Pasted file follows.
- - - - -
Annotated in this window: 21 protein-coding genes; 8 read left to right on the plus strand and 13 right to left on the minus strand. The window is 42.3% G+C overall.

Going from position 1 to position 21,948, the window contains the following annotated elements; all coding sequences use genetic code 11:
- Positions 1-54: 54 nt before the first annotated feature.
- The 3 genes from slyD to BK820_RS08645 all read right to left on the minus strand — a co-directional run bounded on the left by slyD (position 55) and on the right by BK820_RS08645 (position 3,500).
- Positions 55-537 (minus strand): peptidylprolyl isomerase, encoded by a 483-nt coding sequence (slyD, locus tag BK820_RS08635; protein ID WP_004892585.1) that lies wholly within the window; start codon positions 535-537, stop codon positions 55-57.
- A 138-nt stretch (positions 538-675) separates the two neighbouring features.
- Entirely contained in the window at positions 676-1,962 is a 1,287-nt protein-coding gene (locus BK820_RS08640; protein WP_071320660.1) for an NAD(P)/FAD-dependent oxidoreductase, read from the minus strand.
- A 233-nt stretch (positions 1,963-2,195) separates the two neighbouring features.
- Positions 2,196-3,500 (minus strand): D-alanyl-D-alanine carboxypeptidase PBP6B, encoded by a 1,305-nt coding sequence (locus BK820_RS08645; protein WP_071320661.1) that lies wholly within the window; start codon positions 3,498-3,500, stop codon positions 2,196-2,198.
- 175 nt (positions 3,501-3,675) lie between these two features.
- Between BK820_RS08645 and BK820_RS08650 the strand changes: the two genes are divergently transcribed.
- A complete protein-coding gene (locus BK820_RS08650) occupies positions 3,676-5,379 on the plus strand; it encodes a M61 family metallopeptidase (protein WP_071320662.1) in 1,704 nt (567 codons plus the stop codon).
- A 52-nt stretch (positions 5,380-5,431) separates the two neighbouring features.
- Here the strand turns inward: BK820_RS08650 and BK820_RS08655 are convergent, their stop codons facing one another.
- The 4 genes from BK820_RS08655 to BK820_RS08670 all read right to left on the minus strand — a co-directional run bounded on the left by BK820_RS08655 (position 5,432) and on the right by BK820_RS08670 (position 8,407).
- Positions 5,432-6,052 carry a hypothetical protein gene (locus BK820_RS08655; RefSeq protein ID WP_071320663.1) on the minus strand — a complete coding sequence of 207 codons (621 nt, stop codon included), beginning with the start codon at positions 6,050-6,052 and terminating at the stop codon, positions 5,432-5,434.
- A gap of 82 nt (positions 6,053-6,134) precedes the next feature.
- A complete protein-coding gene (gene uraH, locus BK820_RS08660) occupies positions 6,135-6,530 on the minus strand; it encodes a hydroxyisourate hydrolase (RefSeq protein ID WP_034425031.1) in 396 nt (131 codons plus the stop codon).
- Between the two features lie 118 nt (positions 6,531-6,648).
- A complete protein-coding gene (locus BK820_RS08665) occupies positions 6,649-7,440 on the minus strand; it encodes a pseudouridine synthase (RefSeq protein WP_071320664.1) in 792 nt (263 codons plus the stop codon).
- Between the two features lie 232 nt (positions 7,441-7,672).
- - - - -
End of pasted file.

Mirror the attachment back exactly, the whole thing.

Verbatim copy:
Annotated in this window: 21 protein-coding genes; 8 read left to right on the plus strand and 13 right to left on the minus strand. The window is 42.3% G+C overall.

Going from position 1 to position 21,948, the window contains the following annotated elements; all coding sequences use genetic code 11:
- Positions 1-54: 54 nt before the first annotated feature.
- The 3 genes from slyD to BK820_RS08645 all read right to left on the minus strand — a co-directional run bounded on the left by slyD (position 55) and on the right by BK820_RS08645 (position 3,500).
- Positions 55-537 (minus strand): peptidylprolyl isomerase, encoded by a 483-nt coding sequence (slyD, locus tag BK820_RS08635; protein ID WP_004892585.1) that lies wholly within the window; start codon positions 535-537, stop codon positions 55-57.
- A 138-nt stretch (positions 538-675) separates the two neighbouring features.
- Entirely contained in the window at positions 676-1,962 is a 1,287-nt protein-coding gene (locus BK820_RS08640; protein WP_071320660.1) for an NAD(P)/FAD-dependent oxidoreductase, read from the minus strand.
- A 233-nt stretch (positions 1,963-2,195) separates the two neighbouring features.
- Positions 2,196-3,500 (minus strand): D-alanyl-D-alanine carboxypeptidase PBP6B, encoded by a 1,305-nt coding sequence (locus BK820_RS08645; protein WP_071320661.1) that lies wholly within the window; start codon positions 3,498-3,500, stop codon positions 2,196-2,198.
- 175 nt (positions 3,501-3,675) lie between these two features.
- Between BK820_RS08645 and BK820_RS08650 the strand changes: the two genes are divergently transcribed.
- A complete protein-coding gene (locus BK820_RS08650) occupies positions 3,676-5,379 on the plus strand; it encodes a M61 family metallopeptidase (protein WP_071320662.1) in 1,704 nt (567 codons plus the stop codon).
- A 52-nt stretch (positions 5,380-5,431) separates the two neighbouring features.
- Here the strand turns inward: BK820_RS08650 and BK820_RS08655 are convergent, their stop codons facing one another.
- The 4 genes from BK820_RS08655 to BK820_RS08670 all read right to left on the minus strand — a co-directional run bounded on the left by BK820_RS08655 (position 5,432) and on the right by BK820_RS08670 (position 8,407).
- Positions 5,432-6,052 carry a hypothetical protein gene (locus BK820_RS08655; RefSeq protein ID WP_071320663.1) on the minus strand — a complete coding sequence of 207 codons (621 nt, stop codon included), beginning with the start codon at positions 6,050-6,052 and terminating at the stop codon, positions 5,432-5,434.
- A gap of 82 nt (positions 6,053-6,134) precedes the next feature.
- A complete protein-coding gene (gene uraH, locus BK820_RS08660) occupies positions 6,135-6,530 on the minus strand; it encodes a hydroxyisourate hydrolase (RefSeq protein ID WP_034425031.1) in 396 nt (131 codons plus the stop codon).
- Between the two features lie 118 nt (positions 6,531-6,648).
- A complete protein-coding gene (locus BK820_RS08665) occupies positions 6,649-7,440 on the minus strand; it encodes a pseudouridine synthase (RefSeq protein WP_071320664.1) in 792 nt (263 codons plus the stop codon).
- Between the two features lie 232 nt (positions 7,441-7,672).